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Unassuming James Taylor fills Fenway with his hits

While James Taylor started off his Fenway Park concert on a subdued note, the songs expanded soon enough.Ben Stas for The Boston Globe

James Taylor isn't exactly the first person anyone would think of when pressed to name candidates for a stadium concert. Songs like "You've Got A Friend," "Carolina In My Mind," and "Sweet Baby James" don't exactly punch their way to the far corners of a major-league ballpark.

Taylor himself is so unassuming that he violated concert protocol right away by being the first person on the Fenway Park stage last night, ahead of his band, and he opened with the gentle, fingerpicked one-two punch of "Wandering" and "Secret O' Life."

But hits have a way of filling a stadium, no matter what form they take, and while Taylor started off on a rather subdued foot — as with the laid-back clavinet funk of "Me And My Guitar," which resettled itself every time it threatened to boil over — the songs expanded soon enough.


The sold-out audience felt it, too; the electric guitar of "Country Road" stung a touch more and Steve Gadd's drums pushed the heartbeat a little harder, and the crowd was suddenly responding with enthusiasm, rather than polite affection.

It wasn't just upbeat crowdpleasers like "Your Smiling Face," "Mexico," and "How Sweet It Is (To Be Loved By You)," either. "Carolina In My Mind" took the opposite approach by shrinking the ballpark down to folk-club size, then gradually building it back up, while Gadd kept "Fire And Rain" breathtakingly spacious.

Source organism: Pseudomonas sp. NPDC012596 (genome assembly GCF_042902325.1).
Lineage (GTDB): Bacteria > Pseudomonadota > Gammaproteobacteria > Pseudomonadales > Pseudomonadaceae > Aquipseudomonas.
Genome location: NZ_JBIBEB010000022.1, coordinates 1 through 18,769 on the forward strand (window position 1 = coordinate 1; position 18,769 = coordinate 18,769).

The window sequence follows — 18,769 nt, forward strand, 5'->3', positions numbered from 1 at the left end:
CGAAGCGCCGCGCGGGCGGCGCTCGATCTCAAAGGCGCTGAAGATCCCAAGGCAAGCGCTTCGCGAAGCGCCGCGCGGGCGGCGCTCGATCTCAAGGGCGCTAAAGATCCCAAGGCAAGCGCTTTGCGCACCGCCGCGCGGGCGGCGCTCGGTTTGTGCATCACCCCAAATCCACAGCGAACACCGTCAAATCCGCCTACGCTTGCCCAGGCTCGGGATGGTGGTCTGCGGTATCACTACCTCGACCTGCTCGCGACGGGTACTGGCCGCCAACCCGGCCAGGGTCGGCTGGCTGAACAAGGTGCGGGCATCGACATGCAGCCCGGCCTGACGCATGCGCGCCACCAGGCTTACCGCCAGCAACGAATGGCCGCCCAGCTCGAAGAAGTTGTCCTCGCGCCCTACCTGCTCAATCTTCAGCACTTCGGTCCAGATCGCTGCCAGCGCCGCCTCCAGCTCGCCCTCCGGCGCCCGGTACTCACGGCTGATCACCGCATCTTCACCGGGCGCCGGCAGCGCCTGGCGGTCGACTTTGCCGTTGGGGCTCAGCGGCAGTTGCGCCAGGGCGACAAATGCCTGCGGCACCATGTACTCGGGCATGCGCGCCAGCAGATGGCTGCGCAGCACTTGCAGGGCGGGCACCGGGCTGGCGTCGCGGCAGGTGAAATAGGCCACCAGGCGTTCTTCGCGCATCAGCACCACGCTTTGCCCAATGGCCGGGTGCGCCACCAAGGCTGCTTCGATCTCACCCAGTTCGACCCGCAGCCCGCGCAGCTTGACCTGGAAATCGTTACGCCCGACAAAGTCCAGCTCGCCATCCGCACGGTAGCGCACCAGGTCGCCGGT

Taylor did deliberately play to the venue once, with his new album's "Angels Of Fenway," a paean to the history leading up to the Red Sox's championship 2004 season, complete with a slideshow of the moments in question.

But mostly, James Taylor was James Taylor, to James Taylor's benefit. "This is not a bad place to play music, it turns out," he said toward the end. Any kind of music, it turns out.


With a 75-minute set, former Cantabrigian Bonnie Raitt was less an opener than a sub-headliner.

She and her band had the easy, sympathetic rapport of age-old friends who can still make sparks fly, switching between the supple reggae of "Right Down The Line," the clomping midtempo blues of "I Believe I'm In Love," and the feather touch of the torchy "I Can't Make You Love Me" with ease.

Raitt and her slide coaxed some fine sounds out of her electric guitar on "No Gettin' Over You," and her warm rasp made "Angel From Montgomery" into a soft exhale.

Marc Hirsh can be reached at officialmarc@gmail.com or on Twitter @spacecitymarc.